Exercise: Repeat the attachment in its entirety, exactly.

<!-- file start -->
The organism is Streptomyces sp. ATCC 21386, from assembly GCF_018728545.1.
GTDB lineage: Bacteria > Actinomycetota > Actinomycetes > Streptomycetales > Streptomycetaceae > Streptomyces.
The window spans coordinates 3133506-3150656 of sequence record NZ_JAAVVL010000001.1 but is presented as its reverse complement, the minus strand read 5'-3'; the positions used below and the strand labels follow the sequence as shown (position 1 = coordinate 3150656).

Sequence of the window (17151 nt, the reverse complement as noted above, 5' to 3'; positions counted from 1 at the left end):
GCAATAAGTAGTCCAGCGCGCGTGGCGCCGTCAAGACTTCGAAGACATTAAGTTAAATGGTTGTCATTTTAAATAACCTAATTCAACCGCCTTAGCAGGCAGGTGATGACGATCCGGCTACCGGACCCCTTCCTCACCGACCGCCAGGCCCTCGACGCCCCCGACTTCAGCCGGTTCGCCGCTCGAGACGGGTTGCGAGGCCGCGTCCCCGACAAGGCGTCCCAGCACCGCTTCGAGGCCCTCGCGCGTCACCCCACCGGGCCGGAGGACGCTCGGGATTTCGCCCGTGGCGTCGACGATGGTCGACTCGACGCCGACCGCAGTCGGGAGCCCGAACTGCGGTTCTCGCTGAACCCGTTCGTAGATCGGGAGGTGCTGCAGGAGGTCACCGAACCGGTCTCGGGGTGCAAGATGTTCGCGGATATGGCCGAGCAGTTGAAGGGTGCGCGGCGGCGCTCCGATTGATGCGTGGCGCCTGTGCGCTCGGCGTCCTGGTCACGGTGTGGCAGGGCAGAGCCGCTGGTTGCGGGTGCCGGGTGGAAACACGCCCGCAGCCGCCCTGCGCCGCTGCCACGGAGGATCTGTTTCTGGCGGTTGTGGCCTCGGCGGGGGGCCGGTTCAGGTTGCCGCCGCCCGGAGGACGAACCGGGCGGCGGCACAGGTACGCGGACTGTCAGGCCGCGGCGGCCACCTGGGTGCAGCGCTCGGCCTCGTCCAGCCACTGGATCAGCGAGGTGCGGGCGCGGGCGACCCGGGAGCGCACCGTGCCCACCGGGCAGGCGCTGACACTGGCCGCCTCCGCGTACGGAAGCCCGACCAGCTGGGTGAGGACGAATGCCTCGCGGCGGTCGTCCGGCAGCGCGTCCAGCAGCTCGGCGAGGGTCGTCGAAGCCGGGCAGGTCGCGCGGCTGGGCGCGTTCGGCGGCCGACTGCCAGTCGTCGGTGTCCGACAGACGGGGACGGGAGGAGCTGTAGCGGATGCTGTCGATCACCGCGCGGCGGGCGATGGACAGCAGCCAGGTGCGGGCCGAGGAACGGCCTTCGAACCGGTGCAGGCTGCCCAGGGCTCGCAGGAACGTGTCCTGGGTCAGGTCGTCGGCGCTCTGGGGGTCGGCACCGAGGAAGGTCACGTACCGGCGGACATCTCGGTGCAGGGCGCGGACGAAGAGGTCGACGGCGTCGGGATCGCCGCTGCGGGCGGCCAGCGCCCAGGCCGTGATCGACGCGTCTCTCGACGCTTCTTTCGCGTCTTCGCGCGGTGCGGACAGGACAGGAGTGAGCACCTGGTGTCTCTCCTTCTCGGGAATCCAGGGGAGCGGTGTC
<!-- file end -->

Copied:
The organism is Streptomyces sp. ATCC 21386, from assembly GCF_018728545.1.
GTDB lineage: Bacteria > Actinomycetota > Actinomycetes > Streptomycetales > Streptomycetaceae > Streptomyces.
The window spans coordinates 3133506-3150656 of sequence record NZ_JAAVVL010000001.1 but is presented as its reverse complement, the minus strand read 5'-3'; the positions used below and the strand labels follow the sequence as shown (position 1 = coordinate 3150656).

Sequence of the window (17151 nt, the reverse complement as noted above, 5' to 3'; positions counted from 1 at the left end):
GCAATAAGTAGTCCAGCGCGCGTGGCGCCGTCAAGACTTCGAAGACATTAAGTTAAATGGTTGTCATTTTAAATAACCTAATTCAACCGCCTTAGCAGGCAGGTGATGACGATCCGGCTACCGGACCCCTTCCTCACCGACCGCCAGGCCCTCGACGCCCCCGACTTCAGCCGGTTCGCCGCTCGAGACGGGTTGCGAGGCCGCGTCCCCGACAAGGCGTCCCAGCACCGCTTCGAGGCCCTCGCGCGTCACCCCACCGGGCCGGAGGACGCTCGGGATTTCGCCCGTGGCGTCGACGATGGTCGACTCGACGCCGACCGCAGTCGGGAGCCCGAACTGCGGTTCTCGCTGAACCCGTTCGTAGATCGGGAGGTGCTGCAGGAGGTCACCGAACCGGTCTCGGGGTGCAAGATGTTCGCGGATATGGCCGAGCAGTTGAAGGGTGCGCGGCGGCGCTCCGATTGATGCGTGGCGCCTGTGCGCTCGGCGTCCTGGTCACGGTGTGGCAGGGCAGAGCCGCTGGTTGCGGGTGCCGGGTGGAAACACGCCCGCAGCCGCCCTGCGCCGCTGCCACGGAGGATCTGTTTCTGGCGGTTGTGGCCTCGGCGGGGGGCCGGTTCAGGTTGCCGCCGCCCGGAGGACGAACCGGGCGGCGGCACAGGTACGCGGACTGTCAGGCCGCGGCGGCCACCTGGGTGCAGCGCTCGGCCTCGTCCAGCCACTGGATCAGCGAGGTGCGGGCGCGGGCGACCCGGGAGCGCACCGTGCCCACCGGGCAGGCGCTGACACTGGCCGCCTCCGCGTACGGAAGCCCGACCAGCTGGGTGAGGACGAATGCCTCGCGGCGGTCGTCCGGCAGCGCGTCCAGCAGCTCGGCGAGGGTCGTCGAAGCCGGGCAGGTCGCGCGGCTGGGCGCGTTCGGCGGCCGACTGCCAGTCGTCGGTGTCCGACAGACGGGGACGGGAGGAGCTGTAGCGGATGCTGTCGATCACCGCGCGGCGGGCGATGGACAGCAGCCAGGTGCGGGCCGAGGAACGGCCTTCGAACCGGTGCAGGCTGCCCAGGGCTCGCAGGAACGTGTCCTGGGTCAGGTCGTCGGCGCTCTGGGGGTCGGCACCGAGGAAGGTCACGTACCGGCGGACATCTCGGTGCAGGGCGCGGACGAAGAGGTCGACGGCGTCGGGATCGCCGCTGCGGGCGGCCAGCGCCCAGGCCGTGATCGACGCGTCTCTCGACGCTTCTTTCGCGTCTTCGCGCGGTGCGGACAGGACAGGAGTGAGCACCTGGTGTCTCTCCTTCTCGGGAATCCAGGGGAGCGGTGTC